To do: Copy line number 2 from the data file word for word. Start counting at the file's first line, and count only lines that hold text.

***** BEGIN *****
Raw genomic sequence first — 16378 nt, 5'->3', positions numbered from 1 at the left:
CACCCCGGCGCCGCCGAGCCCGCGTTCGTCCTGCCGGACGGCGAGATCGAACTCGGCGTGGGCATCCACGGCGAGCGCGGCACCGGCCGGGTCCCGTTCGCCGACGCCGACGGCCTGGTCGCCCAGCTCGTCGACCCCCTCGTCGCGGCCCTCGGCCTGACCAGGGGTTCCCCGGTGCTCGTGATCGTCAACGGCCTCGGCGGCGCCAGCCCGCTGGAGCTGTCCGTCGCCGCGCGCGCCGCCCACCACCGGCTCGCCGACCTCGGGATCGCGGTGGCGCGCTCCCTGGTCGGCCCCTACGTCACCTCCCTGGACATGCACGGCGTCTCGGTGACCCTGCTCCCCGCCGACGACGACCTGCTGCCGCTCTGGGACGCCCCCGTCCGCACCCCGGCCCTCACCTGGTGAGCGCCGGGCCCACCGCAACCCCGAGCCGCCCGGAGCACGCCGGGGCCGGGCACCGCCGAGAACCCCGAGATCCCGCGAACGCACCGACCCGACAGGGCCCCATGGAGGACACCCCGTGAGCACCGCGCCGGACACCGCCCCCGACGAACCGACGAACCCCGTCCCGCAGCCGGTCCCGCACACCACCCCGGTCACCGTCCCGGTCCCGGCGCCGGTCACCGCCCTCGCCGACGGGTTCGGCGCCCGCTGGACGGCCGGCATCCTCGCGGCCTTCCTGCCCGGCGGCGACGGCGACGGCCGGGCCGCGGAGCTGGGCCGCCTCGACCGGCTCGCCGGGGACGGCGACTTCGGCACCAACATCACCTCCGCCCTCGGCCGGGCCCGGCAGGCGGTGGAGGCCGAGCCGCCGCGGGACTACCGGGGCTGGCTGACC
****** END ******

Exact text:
CACCCCGGCGCCGCCGAGCCCGCGTTCGTCCTGCCGGACGGCGAGATCGAACTCGGCGTGGGCATCCACGGCGAGCGCGGCACCGGCCGGGTCCCGTTCGCCGACGCCGACGGCCTGGTCGCCCAGCTCGTCGACCCCCTCGTCGCGGCCCTCGGCCTGACCAGGGGTTCCCCGGTGCTCGTGATCGTCAACGGCCTCGGCGGCGCCAGCCCGCTGGAGCTGTCCGTCGCCGCGCGCGCCGCCCACCACCGGCTCGCCGACCTCGGGATCGCGGTGGCGCGCTCCCTGGTCGGCCCCTACGTCACCTCCCTGGACATGCACGGCGTCTCGGTGACCCTGCTCCCCGCCGACGACGACCTGCTGCCGCTCTGGGACGCCCCCGTCCGCACCCCGGCCCTCACCTGGTGAGCGCCGGGCCCACCGCAACCCCGAGCCGCCCGGAGCACGCCGGGGCCGGGCACCGCCGAGAACCCCGAGATCCCGCGAACGCACCGACCCGACAGGGCCCCATGGAGGACACCCCGTGAGCACCGCGCCGGACACCGCCCCCGACGAACCGACGAACCCCGTCCCGCAGCCGGTCCCGCACACCACCCCGGTCACCGTCCCGGTCCCGGCGCCGGTCACCGCCCTCGCCGACGGGTTCGGCGCCCGCTGGACGGCCGGCATCCTCGCGGCCTTCCTGCCCGGCGGCGACGGCGACGGCCGGGCCGCGGAGCTGGGCCGCCTCGACCGGCTCGCCGGGGACGGCGACTTCGGCACCAACATCACCTCCGCCCTCGGCCGGGCCCGGCAGGCGGTGGAGGCCGAGCCGCCGCGGGACTACCGGGGCTGGCTGACC